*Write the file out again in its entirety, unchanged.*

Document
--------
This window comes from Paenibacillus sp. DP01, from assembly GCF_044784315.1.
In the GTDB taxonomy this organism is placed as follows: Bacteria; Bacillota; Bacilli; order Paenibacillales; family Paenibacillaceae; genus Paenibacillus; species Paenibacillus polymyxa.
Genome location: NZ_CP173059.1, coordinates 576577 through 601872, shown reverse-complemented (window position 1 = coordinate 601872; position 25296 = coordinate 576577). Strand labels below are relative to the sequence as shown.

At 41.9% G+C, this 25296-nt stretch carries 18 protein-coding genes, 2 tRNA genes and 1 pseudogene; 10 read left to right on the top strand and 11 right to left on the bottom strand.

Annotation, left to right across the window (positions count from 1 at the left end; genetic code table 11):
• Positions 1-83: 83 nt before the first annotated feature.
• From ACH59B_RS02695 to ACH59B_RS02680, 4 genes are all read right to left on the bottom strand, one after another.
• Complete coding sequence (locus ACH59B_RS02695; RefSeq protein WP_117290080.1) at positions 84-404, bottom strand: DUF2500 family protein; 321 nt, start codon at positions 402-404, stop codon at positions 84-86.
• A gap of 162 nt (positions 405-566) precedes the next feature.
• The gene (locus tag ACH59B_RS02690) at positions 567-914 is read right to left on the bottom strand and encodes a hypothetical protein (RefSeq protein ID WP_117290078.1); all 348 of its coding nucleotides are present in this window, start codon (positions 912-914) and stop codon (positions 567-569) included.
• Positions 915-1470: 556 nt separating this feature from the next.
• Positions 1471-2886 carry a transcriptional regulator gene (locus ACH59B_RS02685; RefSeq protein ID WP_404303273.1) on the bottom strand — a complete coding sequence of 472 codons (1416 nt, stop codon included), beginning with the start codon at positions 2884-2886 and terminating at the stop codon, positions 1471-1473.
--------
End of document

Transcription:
This window comes from Paenibacillus sp. DP01, from assembly GCF_044784315.1.
In the GTDB taxonomy this organism is placed as follows: Bacteria; Bacillota; Bacilli; order Paenibacillales; family Paenibacillaceae; genus Paenibacillus; species Paenibacillus polymyxa.
Genome location: NZ_CP173059.1, coordinates 576577 through 601872, shown reverse-complemented (window position 1 = coordinate 601872; position 25296 = coordinate 576577). Strand labels below are relative to the sequence as shown.

At 41.9% G+C, this 25296-nt stretch carries 18 protein-coding genes, 2 tRNA genes and 1 pseudogene; 10 read left to right on the top strand and 11 right to left on the bottom strand.

Annotation, left to right across the window (positions count from 1 at the left end; genetic code table 11):
• Positions 1-83: 83 nt before the first annotated feature.
• From ACH59B_RS02695 to ACH59B_RS02680, 4 genes are all read right to left on the bottom strand, one after another.
• Complete coding sequence (locus ACH59B_RS02695; RefSeq protein WP_117290080.1) at positions 84-404, bottom strand: DUF2500 family protein; 321 nt, start codon at positions 402-404, stop codon at positions 84-86.
• A gap of 162 nt (positions 405-566) precedes the next feature.
• The gene (locus tag ACH59B_RS02690) at positions 567-914 is read right to left on the bottom strand and encodes a hypothetical protein (RefSeq protein ID WP_117290078.1); all 348 of its coding nucleotides are present in this window, start codon (positions 912-914) and stop codon (positions 567-569) included.
• Positions 915-1470: 556 nt separating this feature from the next.
• Positions 1471-2886 carry a transcriptional regulator gene (locus ACH59B_RS02685; RefSeq protein ID WP_404303273.1) on the bottom strand — a complete coding sequence of 472 codons (1416 nt, stop codon included), beginning with the start codon at positions 2884-2886 and terminating at the stop codon, positions 1471-1473.